Linear Tolls Suffice: New Bounds and Algorithms for Tolls in Single Source Networks

  • Lisa Fleischer
Part of the Lecture Notes in Computer Science book series (LNCS, volume 3142)


We show that tolls that are linear in the latency of the maximum latency path are necessary and sufficient to induce heterogeneous network users to independently choose routes that lead to traffic with minimum average latency. This improves upon the earlier bound of \(O(n^3l_{\max})\) given by Cole, Dodis, and Roughgarden in STOC 03. (Here, n is the number of vertices in the network; and l max is the maximum latency of any edge.) Our proof is also simpler, relating the Nash flow to the optimal flow as flows rather than cuts.

We model the set of users as the set [0,1] ordered by their increasing willingness to pay tolls to reduce latency — their valuation of time. Cole, et al. give an algorithm that computes optimal tolls for a bounded number of agent valuations, under the very strong assumption that they know which path each user type takes in the Nash flow imposed by these (unknown) tolls. We show that in series parallel graphs, the set of paths travelled by users in any Nash flow with optimal tolls is independent of the distribution of valuations of time of the users. In particular, for any continuum of users (not restricted to a finite number of valuation classes) in series parallel graphs, we show how to compute these paths without knowing α.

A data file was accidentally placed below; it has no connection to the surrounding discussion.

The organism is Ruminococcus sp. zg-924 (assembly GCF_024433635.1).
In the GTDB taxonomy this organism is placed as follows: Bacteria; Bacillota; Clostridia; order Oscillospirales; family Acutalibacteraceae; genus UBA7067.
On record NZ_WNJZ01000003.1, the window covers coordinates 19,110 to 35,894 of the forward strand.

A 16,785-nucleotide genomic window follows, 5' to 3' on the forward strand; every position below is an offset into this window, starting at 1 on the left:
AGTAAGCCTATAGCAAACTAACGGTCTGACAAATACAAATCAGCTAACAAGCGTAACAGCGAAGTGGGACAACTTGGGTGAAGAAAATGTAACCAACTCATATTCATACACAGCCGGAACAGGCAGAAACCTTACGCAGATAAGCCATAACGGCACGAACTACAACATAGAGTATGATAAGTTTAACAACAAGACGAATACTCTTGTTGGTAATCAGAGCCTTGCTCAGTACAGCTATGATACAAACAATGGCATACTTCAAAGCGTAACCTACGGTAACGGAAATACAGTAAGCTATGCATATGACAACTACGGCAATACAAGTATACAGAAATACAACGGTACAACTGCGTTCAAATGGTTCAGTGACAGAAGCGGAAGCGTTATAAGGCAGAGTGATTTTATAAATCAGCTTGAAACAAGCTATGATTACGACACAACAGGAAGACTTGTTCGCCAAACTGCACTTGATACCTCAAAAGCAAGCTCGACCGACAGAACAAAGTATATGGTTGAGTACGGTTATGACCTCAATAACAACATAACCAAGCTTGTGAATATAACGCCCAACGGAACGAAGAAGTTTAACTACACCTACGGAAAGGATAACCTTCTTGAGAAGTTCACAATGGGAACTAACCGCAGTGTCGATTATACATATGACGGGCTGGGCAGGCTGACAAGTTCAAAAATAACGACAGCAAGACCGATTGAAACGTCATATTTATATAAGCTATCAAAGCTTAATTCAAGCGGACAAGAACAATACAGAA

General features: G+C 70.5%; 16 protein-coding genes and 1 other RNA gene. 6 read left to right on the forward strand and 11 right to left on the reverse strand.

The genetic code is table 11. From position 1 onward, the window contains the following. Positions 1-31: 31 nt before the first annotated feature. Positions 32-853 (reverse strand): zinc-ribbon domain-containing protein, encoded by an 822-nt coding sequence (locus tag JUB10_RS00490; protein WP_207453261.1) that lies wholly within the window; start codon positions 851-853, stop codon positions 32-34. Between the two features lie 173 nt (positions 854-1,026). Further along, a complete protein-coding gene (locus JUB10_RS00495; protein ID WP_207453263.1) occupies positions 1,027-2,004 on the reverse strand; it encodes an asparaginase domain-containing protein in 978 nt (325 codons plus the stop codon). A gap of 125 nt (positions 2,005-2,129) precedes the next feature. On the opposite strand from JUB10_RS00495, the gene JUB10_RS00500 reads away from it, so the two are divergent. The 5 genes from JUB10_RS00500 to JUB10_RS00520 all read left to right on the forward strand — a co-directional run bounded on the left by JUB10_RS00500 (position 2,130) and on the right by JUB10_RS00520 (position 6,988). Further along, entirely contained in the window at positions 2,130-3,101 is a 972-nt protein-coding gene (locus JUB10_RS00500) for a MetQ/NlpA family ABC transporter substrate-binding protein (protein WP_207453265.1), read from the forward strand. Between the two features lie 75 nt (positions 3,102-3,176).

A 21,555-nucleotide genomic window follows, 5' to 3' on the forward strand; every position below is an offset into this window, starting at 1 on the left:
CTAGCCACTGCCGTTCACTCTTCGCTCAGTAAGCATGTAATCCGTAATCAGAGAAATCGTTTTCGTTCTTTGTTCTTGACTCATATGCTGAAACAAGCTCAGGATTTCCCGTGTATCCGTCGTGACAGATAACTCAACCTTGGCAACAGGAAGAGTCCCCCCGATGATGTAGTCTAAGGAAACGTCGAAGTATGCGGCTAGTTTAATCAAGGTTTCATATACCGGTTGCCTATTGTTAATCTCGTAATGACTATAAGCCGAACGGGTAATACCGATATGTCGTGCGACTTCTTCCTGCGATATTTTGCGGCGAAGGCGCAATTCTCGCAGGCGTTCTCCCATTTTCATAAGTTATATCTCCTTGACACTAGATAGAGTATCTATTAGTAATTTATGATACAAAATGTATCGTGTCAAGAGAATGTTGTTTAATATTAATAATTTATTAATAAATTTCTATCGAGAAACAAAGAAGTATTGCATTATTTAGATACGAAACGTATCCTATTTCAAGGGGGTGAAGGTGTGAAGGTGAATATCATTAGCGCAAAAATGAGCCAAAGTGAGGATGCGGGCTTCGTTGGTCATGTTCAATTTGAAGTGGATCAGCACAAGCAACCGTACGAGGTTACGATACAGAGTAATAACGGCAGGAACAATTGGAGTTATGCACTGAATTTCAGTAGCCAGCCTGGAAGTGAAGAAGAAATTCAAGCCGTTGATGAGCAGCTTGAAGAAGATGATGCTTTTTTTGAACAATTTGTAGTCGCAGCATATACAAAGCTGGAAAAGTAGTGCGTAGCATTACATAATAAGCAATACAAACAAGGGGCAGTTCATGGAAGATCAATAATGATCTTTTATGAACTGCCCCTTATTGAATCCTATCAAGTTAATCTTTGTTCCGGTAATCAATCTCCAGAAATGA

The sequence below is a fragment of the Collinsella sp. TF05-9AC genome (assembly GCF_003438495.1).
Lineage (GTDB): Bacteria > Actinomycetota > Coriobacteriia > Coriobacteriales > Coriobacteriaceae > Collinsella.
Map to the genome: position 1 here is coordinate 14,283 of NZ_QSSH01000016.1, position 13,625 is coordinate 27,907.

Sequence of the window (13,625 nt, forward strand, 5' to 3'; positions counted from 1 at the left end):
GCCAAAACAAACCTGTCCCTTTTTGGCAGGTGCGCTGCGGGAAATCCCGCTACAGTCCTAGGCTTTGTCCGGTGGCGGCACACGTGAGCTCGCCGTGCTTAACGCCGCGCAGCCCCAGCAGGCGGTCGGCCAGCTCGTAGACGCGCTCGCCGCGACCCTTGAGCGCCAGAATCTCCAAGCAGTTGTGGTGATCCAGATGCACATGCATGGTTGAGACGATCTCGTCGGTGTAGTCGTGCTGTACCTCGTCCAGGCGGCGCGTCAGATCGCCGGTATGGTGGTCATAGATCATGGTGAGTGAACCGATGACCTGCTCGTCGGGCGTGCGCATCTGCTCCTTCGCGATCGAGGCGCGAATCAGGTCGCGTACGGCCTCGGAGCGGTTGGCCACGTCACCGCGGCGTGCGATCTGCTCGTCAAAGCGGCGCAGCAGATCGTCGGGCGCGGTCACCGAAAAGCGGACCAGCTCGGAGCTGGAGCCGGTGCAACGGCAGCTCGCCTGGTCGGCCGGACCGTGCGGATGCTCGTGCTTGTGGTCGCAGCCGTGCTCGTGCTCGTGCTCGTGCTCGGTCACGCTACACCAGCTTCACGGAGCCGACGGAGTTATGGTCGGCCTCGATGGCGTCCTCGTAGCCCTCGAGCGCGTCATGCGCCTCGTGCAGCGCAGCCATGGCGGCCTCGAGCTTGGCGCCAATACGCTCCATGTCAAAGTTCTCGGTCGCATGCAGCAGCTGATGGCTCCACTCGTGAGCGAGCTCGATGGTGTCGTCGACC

We give a simple example to demonstrate that if the graph is not series parallel, then the set of paths travelled by users in the Nash flow depends critically on the distribution of users’ valuations of time.


Longe Path Valuation Function Latency Path Congestion Game Optimal Toll 
These keywords were added by machine and not by the authors. This process is experimental and the keywords may be updated as the learning algorithm improves.


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Copyright information

© Springer-Verlag Berlin Heidelberg 2004

Authors and Affiliations

  • Lisa Fleischer
    • 1
    • 2
  1. 1.T. J. Watson ResearchIBMYorktown Heights
  2. 2.Carnegie Mellon UniversityPittsburghUSA

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